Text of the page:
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Optimizing Work Truck Ergonomics

Optimizing Work Truck Ergonomics

Work trucks serve as mobile offices for professionals in sectors like construction, delivery, and utilities. The hours spent in these vehicles performing various tasks can lead to discomfort and musculoskeletal issues without ergonomic intervention. A focus on ergonomic design and driver habits for effective movement with MoveSafe® exercise breaks can significantly impact driver well-being and operational productivity.

Key Ergonomic Solutions for Work Truck Tablet or Computer Use

Staying connected to work orders, dispatch notes, addresses, utility schematic software etc. often requires computers and centre-mounted computer stands. These setups have always been a challenge in work trucks as there always seems to be some amount of twisting required.

Research shows that placing devices closer to the steering wheel reduces low back and shoulder discomfort1. Try using tablets on the steering wheel with the help of an adjustable steering wheel tray. For laptops, the mounting system should allow for positioning the laptop as close to the steering wheel as possible. Scenarios C and D below show the optimal laptop positions for avoiding musculoskeletal discomfort1.

1. Saginus, K. A., Marklin, R. W., Seeley, P., Simoneau, G. G., & Freier, S. (2011). Biomechanical Effects of Mobile Computer Location in a Vehicle Cab. Human Factors, 53(5), 474-488. https://doi.org/10.1177/0018720811418111

Positioning Tip: If the centre console of the vehicle allows, try to pivot your buttocks to face the centre-mounted computer in a more squared-up posture (ie: hips and chest both facing the computer). This will reduce the degree of sustained rotation required within the spine and neck joints.

Seating Challenges

One of the most common seating issues found with fleet vehicles is when the seat pan cushion breaks down, creating a sinking effect that drops the hips significantly lower than the knees. This can result in the loss of the lumbar curvature and pressure on the hamstring muscles.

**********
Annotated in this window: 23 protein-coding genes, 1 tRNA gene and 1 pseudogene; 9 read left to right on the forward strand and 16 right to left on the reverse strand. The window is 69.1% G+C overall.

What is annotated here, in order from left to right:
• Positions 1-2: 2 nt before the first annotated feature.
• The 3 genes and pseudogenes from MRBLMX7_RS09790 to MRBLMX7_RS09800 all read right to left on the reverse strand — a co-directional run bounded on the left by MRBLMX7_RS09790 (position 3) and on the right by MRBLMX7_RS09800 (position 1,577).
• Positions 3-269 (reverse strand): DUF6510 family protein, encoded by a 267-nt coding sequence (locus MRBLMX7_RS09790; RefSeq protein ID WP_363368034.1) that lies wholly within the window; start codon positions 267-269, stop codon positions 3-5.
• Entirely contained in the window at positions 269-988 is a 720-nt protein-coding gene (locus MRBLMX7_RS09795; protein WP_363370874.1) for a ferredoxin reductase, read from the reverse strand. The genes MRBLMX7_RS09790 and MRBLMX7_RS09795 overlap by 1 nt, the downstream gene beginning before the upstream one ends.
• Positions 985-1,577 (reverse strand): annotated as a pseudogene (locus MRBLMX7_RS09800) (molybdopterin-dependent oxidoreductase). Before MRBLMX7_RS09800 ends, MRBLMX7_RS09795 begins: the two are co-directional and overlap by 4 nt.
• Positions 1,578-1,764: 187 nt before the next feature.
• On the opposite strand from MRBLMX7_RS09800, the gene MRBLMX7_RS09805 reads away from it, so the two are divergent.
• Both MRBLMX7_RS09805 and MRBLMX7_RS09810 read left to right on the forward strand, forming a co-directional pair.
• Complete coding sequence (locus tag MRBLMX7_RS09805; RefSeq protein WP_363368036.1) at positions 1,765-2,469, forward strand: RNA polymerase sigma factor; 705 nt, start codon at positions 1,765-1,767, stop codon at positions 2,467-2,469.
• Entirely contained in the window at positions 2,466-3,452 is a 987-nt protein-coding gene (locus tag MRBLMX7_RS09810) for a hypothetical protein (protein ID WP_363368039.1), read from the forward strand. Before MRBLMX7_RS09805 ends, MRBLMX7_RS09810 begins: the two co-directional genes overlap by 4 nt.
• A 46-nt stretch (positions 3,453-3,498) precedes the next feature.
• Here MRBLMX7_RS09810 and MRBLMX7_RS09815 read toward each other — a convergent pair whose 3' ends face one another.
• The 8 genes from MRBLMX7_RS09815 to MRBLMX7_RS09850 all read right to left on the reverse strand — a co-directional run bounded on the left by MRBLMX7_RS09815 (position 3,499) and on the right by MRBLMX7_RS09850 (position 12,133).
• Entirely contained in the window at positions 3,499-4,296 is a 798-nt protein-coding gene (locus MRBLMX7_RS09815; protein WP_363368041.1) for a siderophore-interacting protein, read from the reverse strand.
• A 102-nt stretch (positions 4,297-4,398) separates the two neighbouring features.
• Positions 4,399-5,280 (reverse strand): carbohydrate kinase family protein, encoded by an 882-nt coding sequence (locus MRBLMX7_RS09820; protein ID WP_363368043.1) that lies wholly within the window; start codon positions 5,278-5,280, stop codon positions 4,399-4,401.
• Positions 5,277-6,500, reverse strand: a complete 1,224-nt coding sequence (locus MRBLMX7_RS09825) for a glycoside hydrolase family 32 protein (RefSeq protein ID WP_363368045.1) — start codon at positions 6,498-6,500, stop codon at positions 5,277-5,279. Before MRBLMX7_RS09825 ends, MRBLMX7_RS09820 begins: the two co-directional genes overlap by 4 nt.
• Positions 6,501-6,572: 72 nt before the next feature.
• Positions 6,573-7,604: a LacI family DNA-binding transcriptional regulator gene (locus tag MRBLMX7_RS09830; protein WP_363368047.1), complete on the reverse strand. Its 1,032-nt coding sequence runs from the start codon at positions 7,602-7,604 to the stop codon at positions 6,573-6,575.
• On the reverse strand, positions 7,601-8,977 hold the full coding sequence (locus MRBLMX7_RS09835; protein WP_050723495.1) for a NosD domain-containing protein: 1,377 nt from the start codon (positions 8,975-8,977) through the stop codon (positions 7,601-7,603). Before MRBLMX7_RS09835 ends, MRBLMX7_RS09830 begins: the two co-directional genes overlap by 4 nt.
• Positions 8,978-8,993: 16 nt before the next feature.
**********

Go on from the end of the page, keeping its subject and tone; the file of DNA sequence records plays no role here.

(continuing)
The best way to deal with this problem is to get the seat reupholstered with proper support in the back half of the seat pan. Interim solutions like incorporating a wedge cushion can also be effective. Be sure that the wedge cushion is made of high-density foam and will not deform easily for proper support. 

Slouched Posture While Driving

Forward head and slouched shoulder posture is a common habit that can have detrimental effects on your musculoskeletal health. Use the following ergonomic tips to help you improve your driving posture:

– Move your seat closer to the steering wheel and check that your backrest is not reclined beyond 10-15 degrees. Telescope your steering wheel out (if present, the release handle is on the underside of your steering column) to help your upper arm to position 20 degrees or less from the sides of your trunk. Your shoulder blades should anchor flat against your backrest to create optimal head and neck posture.

– Avoid gripping your steering wheel on the top half.  Consider your steering wheel as a clock face, keep your hands at 3 and 9 when driving in the city and at 4 and 8 when highway driving. This will drop your elbows close to your body and reduce muscle tension in the shoulders and neck.

MoveSafe Work Truck Set-Up

Strategies for Enhancing Ergonomics in Your Fleet

  1. Ergonomic Assessments: Regular vehicle setup ergonomic evaluations can identify areas for improvement based on driver feedback.
  2. Customization: Enhance comfort and efficiency by adapting vehicles to meet individual driver needs. Focus on adjustability if more than one operator uses the vehicle. Consider storage cabinets and tool organization standardization as well.
  3. Driver Education: Inform drivers about ergonomic adjustments to optimize driving posture and maximizes comfort.
  4. Maintenance: Keep seating and ergonomic features in optimal condition for sustained benefit.
  5. Leverage Technology: Invest in technology that supports ergonomics to further ease the physical and cognitive load on drivers.

Conclusion

Adopting ergonomic principles in work truck design is a strategic investment in driver health and operational success. By prioritizing ergonomic enhancements and engaging with driver education and feedback, fleet managers can foster a safer, more comfortable, and more productive work environment.

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